Friday, July 14, 2006

Æ30, Side in Pamphylia, Salonina, SNG Copenhagen 430 

KOPNHΛIA CAΛΩ[NINA CEBA], Diademed draped bust right, eight-pointed star above, E countermark before | CIΔHTΩ_[N N_EΩ]KOPΩN, Apollo facing holding spear in right hand and leaning with left arm on column.

Provincial coins seem to have been minted in such small numbers that they become familiar, and this obverse, from the same die as this I think, felt like seeing an old friend.

Thursday, July 13, 2006

Billon antoninianus, Gallienus, Rome, Göbl 22v 

IMP C P LIC GALLIENVS AVG, Radiate cuirassed bust right | FIDES MILITVM,Fides standing left, holding a standard to either side.

Just over a year ago, I posted this coin of Valerian with the same reverse, and now I've obtained this coin of Gallienus, issued simultaneously. While adding a coin for one emperor when I already have an example of the reverse for the other emperor isn't as compelling as getting a reverse that I don't have at all, the portrait on this is nice enough to convince me to buy.

Wednesday, July 12, 2006

Æ3/4, Delmatius, Siscia, RIC 256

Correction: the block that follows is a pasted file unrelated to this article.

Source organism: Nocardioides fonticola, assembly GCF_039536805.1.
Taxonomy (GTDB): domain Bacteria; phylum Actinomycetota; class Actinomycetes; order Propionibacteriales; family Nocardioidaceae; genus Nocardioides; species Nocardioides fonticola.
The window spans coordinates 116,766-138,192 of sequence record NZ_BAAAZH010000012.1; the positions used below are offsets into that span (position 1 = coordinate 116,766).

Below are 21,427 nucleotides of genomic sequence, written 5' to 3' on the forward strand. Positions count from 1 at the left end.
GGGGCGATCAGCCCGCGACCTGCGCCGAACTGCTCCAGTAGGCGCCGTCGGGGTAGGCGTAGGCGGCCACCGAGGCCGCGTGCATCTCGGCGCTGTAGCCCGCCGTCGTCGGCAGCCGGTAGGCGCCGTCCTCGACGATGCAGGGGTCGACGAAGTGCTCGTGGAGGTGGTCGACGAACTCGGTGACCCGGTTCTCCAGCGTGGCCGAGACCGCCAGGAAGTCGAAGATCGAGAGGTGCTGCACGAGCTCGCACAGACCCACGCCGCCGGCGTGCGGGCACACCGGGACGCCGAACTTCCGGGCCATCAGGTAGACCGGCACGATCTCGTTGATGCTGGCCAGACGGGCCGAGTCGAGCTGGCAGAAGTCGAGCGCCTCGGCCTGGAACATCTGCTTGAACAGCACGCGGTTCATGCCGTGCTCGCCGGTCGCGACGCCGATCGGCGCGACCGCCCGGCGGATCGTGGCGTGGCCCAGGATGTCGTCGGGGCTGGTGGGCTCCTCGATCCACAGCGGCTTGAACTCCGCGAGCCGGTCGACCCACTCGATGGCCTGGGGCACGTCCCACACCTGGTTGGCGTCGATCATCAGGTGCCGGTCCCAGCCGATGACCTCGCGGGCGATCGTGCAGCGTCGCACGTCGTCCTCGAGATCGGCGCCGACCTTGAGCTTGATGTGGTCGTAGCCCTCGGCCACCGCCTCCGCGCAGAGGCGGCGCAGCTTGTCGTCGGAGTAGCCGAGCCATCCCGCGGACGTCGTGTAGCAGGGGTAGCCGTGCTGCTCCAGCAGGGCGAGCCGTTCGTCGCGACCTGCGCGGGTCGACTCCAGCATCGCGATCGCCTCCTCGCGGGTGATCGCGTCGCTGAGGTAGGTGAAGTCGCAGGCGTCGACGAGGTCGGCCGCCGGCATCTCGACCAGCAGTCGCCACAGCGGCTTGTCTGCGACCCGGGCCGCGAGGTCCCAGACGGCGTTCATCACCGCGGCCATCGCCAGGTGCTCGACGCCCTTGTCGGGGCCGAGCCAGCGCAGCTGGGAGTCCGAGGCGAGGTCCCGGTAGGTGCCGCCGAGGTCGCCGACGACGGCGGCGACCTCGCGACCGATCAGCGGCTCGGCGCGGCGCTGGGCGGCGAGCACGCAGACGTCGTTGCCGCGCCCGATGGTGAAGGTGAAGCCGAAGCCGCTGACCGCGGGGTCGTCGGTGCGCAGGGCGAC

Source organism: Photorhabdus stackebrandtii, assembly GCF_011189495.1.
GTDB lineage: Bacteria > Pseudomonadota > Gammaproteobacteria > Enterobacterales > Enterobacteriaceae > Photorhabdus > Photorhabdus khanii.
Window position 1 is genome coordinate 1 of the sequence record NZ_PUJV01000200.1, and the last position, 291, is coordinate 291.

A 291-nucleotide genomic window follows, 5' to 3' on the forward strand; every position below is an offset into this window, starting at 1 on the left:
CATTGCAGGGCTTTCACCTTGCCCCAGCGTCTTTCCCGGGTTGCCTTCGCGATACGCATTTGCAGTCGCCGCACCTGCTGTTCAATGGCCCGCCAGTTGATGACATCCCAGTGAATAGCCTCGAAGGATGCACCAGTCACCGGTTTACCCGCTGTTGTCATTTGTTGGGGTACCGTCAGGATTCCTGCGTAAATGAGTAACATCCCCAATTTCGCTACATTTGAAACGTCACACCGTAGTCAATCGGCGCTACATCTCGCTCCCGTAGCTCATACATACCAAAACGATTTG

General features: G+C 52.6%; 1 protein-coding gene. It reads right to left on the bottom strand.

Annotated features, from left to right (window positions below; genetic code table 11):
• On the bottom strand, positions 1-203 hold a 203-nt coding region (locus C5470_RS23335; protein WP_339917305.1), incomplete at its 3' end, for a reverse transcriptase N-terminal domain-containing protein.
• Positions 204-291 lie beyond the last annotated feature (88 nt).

FL DELMATIVS NOB C, Laureate draped cuirassed bust right | GLORIA EXERCITVS, Two soldiers standing either side of one standard,BSIS in exergue.

Flavius Dalmatius was a nephew of Constantine and was raised to the office of Caesar by him. Upon the death of Constantine in 337 soldiers under his son Constantius II conducted a purge of other family members and their supporters and the high rank of Delmatius made him a special danger to Constantius and a special target for attack. Delmatius was dead by the end of the year.

Tuesday, July 11, 2006

Æ30, Side in Pamphylia, Gallienus, cf. Lindgren III, 668a 

[AVT] KAI ΠO ΛI ΓAΛΛIHN[OC CEB], Laureate draped cuirassed bust right over eagle with wings spread. E countermark before | [AΠ]OΛΛΩNO_C CIΔHTΩN, Apollo Sidetes standing left, holding patera left and scepter right. NE_Ω_KOP in exergue.

Why the emperor is so often shown over an eagle isn't clear to me. I have coins with similar obverses from the Pamphylian cities of Perga and Sillyum and from Colybrassus in Pisidia.

Clearly the iconography meant something, but I don't have any good explanations.

Monday, July 10, 2006

Æ antoninianus, Gallienus, Rome, Göbl 721b 

[GAL]LIENV[S AVG], Radiate head right | [APOL]LINI[ CONS AVG], Gryphon walking right. [Δ in exergue].

A superior example seen here, I lean towards thinking my own example is an official issue, but the possibility of it being an ancient counterfeit certainly exists: the feet and legs of the gryphon are poorly executed, the small portions of visible lettering are imperfect, but my judgement tends in the direction of clumsy execution of an authentic coin.

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